Application of U.S. EPA guidelines in a bioavailability-based assessment of ambient water quality criteria for zinc in freshwater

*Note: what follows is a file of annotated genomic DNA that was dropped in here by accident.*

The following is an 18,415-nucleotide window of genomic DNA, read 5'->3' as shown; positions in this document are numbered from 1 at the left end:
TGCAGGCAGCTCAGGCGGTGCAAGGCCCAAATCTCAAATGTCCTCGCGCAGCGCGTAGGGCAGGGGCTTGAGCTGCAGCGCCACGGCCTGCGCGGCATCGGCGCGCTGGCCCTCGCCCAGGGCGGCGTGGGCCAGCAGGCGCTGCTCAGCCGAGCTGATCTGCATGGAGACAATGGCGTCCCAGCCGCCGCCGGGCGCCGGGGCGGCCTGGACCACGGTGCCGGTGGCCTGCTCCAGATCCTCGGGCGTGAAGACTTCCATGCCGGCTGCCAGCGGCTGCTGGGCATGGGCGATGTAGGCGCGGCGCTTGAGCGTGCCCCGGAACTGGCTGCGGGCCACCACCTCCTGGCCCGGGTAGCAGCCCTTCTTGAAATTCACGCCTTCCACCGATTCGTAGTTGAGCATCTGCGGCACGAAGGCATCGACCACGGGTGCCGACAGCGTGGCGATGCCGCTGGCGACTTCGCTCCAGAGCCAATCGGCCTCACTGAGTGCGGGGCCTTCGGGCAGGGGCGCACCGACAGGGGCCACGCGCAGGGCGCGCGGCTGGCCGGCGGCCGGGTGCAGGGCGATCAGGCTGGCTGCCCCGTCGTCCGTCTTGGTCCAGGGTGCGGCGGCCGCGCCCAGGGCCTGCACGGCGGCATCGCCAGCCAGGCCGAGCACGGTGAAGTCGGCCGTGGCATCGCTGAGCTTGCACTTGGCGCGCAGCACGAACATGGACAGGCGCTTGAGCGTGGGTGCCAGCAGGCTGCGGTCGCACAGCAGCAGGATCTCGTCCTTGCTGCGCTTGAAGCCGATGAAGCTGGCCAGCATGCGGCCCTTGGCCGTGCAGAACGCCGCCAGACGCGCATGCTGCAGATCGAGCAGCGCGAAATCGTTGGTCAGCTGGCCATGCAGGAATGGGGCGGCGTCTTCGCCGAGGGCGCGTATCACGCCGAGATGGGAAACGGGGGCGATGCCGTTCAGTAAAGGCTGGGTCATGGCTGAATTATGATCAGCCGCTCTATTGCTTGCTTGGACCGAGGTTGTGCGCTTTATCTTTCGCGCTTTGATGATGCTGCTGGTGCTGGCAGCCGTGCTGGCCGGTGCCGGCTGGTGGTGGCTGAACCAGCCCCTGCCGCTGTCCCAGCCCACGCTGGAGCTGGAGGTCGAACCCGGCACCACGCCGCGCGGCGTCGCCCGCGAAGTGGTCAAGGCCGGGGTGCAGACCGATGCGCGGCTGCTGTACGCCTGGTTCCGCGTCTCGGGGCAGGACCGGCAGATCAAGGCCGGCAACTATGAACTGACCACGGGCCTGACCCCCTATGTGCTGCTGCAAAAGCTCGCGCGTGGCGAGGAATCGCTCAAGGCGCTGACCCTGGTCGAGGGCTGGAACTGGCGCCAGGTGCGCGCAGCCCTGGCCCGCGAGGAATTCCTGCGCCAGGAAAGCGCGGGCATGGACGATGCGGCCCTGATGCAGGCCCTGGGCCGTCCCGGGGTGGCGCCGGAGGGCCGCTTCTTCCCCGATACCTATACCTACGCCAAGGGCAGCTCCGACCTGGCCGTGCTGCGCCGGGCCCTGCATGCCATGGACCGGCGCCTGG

The United States Environmental Protection Agency's (U.S. EPA) current ambient water quality criteria (AWQC) for zinc in freshwater are hardness-based and were last updated in 1995. The acute and chronic freshwater toxicity databases have since expanded substantially and the U.S. EPA's minimum phylogenetic diversity requirements for chronic zinc toxicity are now met (an acute:chronic ratio was previously required). Additionally, several acute and chronic biotic ligand models (BLMs) for zinc have since been developed and validated for freshwater organisms. Using the expanded toxicity database and existing BLMs, we developed a unified zinc BLM that could efficiently predict both acute and chronic toxicity over a wide range of zinc bioavailabilities. The unified BLM, developed by objectively averaging the biotic ligand binding constants for zinc (Zn2+) and competing cations (Ca2+, Mg2+, Na+, H+) from existing BLMs, performed better in predicting toxicity to a diverse set of organisms than any individual existing BLM. Performance of the unified BLM was further improved by optimizing the biotic ligand binding constant for the ZnOH+ species. The updated freshwater zinc toxicity database and unified BLM were then used to estimate the fifth percentiles of the acute and chronic species sensitivity distributions following the U.S. EPA guidelines for AWQC development. Environ. Toxicol. Chem. 2012;31:1264–1272. © 2012 SETAC